Turkey: A necessary ally in a troubled region
With the new administration in office, it is not clear whether the U.S. will continue to lead and sustain a global liberal order that was already confronted by daunting challenges. These range from a fragile European Union rocked by the United Kingdom’s exit and rising populism to a cold war-like rivalry with Russia and instability in the Middle East. A long-standing member of NATO, Turkey stands as a front-line state in the midst of many of these challenges. Yet, Turkey is failing to play a more constructive role in supporting this order—beyond caring for nearly 3 million refugees, mostly coming from the fighting in Syria—and its current leadership is in frequent disagreement with its Western allies. This tension has been compounded by a failed Turkish foreign policy that aspired to establish its own alternative regional order in the Middle East. As a result, many in the West now question whether Turkey functions as a dependable ally for the United States and other NATO members.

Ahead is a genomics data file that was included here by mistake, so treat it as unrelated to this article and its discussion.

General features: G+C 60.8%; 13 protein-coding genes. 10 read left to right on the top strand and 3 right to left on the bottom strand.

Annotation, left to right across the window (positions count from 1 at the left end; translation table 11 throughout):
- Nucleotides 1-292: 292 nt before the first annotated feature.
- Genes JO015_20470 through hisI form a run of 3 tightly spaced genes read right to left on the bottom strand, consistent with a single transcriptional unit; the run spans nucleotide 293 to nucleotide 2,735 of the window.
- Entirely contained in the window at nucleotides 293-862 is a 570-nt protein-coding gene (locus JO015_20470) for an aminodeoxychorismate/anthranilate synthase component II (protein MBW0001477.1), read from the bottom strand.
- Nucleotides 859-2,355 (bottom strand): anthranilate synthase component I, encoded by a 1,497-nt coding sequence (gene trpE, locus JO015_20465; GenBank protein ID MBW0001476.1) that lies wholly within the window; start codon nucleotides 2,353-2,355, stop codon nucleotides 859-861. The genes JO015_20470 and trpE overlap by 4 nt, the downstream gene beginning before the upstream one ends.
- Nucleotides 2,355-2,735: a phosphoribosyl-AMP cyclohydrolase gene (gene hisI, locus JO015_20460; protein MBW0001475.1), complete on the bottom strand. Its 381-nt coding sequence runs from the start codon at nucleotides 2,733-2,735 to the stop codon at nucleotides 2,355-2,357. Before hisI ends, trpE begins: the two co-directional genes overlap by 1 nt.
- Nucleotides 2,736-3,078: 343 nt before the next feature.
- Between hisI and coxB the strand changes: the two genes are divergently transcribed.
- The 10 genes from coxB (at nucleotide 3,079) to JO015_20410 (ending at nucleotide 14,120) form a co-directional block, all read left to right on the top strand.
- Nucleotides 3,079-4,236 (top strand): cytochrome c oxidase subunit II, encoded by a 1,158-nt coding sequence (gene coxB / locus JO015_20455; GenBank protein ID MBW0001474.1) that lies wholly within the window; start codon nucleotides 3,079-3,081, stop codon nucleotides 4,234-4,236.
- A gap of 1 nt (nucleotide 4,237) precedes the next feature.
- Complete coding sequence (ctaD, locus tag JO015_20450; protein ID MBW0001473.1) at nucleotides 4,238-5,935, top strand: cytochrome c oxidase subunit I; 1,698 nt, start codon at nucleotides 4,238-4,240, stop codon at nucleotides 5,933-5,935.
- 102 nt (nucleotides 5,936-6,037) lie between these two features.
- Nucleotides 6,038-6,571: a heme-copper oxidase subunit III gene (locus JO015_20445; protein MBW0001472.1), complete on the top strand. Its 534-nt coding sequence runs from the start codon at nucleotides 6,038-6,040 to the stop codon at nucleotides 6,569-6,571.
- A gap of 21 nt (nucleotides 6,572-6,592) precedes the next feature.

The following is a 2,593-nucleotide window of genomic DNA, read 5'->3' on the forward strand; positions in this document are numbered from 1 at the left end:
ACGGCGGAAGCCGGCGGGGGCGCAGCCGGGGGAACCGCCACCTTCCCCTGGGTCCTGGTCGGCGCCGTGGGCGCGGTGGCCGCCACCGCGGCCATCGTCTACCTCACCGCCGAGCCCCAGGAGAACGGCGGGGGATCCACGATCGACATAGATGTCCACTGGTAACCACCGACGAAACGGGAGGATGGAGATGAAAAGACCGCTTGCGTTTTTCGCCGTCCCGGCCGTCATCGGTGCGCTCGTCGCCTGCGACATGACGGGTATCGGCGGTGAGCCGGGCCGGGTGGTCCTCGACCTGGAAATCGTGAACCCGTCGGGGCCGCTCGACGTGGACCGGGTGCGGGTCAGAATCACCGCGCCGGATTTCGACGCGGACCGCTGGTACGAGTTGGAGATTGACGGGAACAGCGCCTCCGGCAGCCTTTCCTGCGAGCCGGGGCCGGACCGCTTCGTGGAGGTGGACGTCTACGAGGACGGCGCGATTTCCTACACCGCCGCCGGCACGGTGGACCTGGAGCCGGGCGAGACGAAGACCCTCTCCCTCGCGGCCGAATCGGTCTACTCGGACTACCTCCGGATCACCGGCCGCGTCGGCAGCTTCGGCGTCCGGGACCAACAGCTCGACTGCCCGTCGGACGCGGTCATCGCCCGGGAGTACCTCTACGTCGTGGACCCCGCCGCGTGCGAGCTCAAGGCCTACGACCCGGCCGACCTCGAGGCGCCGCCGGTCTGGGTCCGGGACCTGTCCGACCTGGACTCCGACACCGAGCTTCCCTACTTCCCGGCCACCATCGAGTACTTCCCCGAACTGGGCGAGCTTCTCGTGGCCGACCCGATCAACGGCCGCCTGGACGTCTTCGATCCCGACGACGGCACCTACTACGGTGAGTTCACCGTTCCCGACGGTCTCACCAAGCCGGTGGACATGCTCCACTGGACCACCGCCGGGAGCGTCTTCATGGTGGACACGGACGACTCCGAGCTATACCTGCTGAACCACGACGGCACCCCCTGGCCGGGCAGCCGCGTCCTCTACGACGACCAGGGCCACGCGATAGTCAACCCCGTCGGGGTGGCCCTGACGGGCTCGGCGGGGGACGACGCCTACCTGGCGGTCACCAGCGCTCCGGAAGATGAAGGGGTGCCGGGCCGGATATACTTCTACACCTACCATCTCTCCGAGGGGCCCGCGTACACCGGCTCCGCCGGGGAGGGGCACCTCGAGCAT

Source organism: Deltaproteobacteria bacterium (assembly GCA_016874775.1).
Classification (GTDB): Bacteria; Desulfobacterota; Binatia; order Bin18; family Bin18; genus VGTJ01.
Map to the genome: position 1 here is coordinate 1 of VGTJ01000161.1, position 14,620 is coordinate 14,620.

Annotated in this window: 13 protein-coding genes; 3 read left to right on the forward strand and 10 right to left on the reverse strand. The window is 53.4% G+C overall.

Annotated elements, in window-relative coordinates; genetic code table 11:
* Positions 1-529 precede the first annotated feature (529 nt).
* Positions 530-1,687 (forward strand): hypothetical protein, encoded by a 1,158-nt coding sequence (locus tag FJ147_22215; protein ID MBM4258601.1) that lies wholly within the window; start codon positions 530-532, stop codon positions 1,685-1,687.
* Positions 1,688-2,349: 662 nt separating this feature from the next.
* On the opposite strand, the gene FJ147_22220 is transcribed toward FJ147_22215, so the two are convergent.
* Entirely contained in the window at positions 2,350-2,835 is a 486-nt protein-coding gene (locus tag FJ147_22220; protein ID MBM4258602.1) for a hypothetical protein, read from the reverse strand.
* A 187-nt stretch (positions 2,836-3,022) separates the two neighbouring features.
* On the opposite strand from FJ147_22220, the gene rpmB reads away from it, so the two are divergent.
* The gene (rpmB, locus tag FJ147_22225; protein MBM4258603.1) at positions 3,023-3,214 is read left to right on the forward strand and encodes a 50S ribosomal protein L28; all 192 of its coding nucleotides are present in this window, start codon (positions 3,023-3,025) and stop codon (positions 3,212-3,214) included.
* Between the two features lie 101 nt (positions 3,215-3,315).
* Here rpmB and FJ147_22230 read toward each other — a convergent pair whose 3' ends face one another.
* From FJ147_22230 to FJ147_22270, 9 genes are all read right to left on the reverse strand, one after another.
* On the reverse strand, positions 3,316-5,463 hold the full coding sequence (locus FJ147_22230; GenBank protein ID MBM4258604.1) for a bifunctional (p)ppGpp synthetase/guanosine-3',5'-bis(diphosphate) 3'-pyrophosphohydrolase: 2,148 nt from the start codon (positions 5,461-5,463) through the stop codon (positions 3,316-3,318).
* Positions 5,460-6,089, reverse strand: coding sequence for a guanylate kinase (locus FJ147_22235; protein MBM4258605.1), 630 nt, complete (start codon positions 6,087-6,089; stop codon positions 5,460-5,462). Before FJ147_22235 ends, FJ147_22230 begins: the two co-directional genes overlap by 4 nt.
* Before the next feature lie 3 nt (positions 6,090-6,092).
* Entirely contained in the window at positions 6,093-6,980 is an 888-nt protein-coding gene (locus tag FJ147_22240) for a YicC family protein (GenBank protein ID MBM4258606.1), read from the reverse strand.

Kemal Kirişci’s new book argues that, despite these problems, the domestic and regional realities are now edging Turkey toward improving its relations with the West. A better understanding of these developments will be critical in devising a new and realistic U.S. strategy toward a transformed Turkey and its neighborhood.
Western policymakers must keep in mind three on-the-ground realities that might help improve the relationship with Turkey. First, Turkey remains deeply integrated within the transatlantic community, a fact that once imbued it with prestige in its neighborhood. It is this prestige that the recent trajectory of Turkish domestic politics and foreign policy has squandered; for it to be regained, Turkey needs to rebuild cooperation with the West. The second reality is that chaos in the neighborhood has resulted in the loss of lucrative markets for Turkish exports—which, in return, increases the value to Turkey of Western markets. Third, Turkish national security is threatened by developments in Syria and an increasingly assertive Russia, enhancing the strategic value of Turkey’s “troubled alliance” with the West. The big question, however, is whether rising authoritarianism in Turkey and the government’s anti-Western rhetoric will cease and Turkey’s democracy restored before the current fault lines can be overcome and constructive re-engagement between the two sides can occur.
In light of these realities, this book discusses the challenges and opportunities for the new U.S. administration as well as the EU of re-engaging with a sometimes-troublesome, yet long-time ally.